Gail Simone first got known as the Women in Refrigerators curator, a Web site about how women get abused and murdered in comics. Heavy stuff. She then became a comic book columnist, and soon got hired to write actual books. Since then, Gail Simone has written a lot of comics. A lot of very good comics. And one, Clean Room (published via Vertigo), is the kind of comic that could make a career—if she didn’t already have one. It’s one of the most complex titles in her vast portfolio, and it has a level of emotional depth and resonance that most creators can only aspire to. In recognition of that great book, I thought I’d tell you ten Gail Simone comics you ought to read.
So, these are my favorite Gail Simone stories. Let’s do it!
10. Double Date (Justice League Unlimited season two, episode 19) (2005)
OK, for my first entry, I’m cheating. This is a cartoon, not a comic, but it’s so damn good. Huntress goes rogue and tries to get Question to help her kill a bad guy (he was a very, very bad guy), and Black Canary and Green Arrow try to stop her. First of all, yeah, a cartoon had that mature a theme. That’s how great JLU was. Second, this was such a great script, such a great episode. It shows how well Simone can write different kinds of characters, different genders and personalities, and give each their own, unique, “real-sounding” voice.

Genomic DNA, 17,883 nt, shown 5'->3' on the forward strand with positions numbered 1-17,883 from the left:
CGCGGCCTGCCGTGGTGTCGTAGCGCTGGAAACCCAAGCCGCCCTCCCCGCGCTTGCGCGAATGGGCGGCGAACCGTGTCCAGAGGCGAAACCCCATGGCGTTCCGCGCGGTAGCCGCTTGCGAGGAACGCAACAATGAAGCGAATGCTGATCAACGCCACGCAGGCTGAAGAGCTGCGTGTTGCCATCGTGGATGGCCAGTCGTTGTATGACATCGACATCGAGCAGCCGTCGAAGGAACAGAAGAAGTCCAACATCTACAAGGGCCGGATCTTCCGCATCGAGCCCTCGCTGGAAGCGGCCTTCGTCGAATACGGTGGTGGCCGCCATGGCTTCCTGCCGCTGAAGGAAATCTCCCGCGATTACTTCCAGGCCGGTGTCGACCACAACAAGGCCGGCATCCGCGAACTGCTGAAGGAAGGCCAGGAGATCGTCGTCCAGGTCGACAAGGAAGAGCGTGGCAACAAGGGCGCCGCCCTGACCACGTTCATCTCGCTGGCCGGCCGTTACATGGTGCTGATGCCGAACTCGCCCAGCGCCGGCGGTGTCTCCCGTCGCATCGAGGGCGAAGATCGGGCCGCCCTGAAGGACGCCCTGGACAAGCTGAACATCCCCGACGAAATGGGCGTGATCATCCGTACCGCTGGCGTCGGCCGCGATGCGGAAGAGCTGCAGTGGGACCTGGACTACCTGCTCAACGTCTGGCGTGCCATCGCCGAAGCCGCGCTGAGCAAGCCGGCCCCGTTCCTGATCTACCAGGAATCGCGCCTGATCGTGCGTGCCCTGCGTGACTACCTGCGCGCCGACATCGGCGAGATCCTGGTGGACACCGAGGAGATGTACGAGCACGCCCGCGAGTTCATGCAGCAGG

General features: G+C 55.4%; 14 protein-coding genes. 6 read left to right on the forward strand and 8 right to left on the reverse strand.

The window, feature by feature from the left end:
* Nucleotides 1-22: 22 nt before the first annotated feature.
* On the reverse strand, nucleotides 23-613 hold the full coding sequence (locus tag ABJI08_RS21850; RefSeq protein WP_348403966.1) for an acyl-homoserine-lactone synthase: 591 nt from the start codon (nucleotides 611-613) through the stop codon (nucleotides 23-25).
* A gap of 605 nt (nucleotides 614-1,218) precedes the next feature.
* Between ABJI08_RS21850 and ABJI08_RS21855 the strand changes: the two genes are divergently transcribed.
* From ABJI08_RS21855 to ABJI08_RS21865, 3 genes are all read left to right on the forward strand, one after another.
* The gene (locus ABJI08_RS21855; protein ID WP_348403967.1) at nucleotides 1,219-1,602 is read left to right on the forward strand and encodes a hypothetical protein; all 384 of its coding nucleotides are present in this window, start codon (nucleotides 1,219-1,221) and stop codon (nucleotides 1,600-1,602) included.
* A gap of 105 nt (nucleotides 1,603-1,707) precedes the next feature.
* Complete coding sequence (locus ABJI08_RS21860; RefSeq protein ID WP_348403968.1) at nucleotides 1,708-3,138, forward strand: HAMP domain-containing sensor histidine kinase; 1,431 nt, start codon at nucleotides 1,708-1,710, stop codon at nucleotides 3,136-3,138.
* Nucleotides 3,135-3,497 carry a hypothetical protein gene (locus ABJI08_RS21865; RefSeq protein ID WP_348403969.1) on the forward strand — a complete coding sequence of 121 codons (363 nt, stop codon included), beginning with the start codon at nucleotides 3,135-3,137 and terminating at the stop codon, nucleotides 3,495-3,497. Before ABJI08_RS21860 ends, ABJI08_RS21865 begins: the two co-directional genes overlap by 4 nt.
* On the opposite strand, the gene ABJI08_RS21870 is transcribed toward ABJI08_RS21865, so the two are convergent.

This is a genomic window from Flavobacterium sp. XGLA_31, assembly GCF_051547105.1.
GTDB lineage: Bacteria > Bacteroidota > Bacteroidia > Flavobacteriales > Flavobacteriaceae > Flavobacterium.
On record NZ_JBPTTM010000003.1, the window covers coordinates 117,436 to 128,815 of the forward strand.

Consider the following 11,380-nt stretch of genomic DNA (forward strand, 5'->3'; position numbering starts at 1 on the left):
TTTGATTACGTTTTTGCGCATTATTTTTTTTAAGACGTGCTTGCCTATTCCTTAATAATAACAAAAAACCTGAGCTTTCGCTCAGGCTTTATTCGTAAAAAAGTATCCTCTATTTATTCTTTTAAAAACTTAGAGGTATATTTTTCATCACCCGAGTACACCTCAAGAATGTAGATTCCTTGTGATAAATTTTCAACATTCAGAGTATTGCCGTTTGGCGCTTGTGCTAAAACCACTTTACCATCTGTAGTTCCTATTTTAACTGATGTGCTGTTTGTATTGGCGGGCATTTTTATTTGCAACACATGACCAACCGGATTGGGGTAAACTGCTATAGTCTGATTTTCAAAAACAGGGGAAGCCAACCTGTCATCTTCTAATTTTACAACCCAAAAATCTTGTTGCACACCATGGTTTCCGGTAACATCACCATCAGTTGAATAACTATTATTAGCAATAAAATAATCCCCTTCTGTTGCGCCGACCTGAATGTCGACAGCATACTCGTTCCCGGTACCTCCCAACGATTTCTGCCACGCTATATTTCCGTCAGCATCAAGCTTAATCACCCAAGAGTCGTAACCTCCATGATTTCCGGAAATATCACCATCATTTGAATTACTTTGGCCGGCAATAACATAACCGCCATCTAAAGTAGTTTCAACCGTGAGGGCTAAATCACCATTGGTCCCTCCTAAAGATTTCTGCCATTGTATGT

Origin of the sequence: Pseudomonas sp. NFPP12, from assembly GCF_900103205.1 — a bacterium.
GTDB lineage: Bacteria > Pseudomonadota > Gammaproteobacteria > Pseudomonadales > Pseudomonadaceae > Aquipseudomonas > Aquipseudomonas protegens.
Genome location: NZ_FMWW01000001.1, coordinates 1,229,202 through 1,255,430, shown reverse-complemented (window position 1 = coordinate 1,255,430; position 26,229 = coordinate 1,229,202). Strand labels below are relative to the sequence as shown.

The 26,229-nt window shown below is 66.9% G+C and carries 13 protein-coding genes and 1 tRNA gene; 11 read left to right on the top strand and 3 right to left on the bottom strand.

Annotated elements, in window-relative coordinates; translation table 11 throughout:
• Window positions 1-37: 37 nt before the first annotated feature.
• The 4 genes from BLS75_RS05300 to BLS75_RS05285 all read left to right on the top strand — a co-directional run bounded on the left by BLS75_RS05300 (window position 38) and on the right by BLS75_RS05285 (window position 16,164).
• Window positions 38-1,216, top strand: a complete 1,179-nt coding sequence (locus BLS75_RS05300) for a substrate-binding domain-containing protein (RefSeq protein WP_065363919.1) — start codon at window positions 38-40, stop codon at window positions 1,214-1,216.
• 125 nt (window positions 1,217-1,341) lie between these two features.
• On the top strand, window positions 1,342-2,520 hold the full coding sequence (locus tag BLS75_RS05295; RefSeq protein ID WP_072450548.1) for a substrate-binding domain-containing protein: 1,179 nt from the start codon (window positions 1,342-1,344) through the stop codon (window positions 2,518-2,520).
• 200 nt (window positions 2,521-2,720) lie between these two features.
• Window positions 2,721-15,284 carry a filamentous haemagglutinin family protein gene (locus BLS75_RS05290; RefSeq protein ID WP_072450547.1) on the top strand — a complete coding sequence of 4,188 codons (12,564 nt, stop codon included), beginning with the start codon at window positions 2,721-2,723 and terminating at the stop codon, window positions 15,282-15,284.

The rest are comics. I promise.
9. Secret Six #1-6 (2006)
The second miniseries about this motley crew of cast-offs and layabouts was illustrated by Brad Walker. The team was united under Simone’s hand in the “Villains United” event and miniseries (see below), and this was their firstouting in a story all their own. In it, they take on Vandal Savage in a mission led by his daughter. Read more about it here starting tomorrow.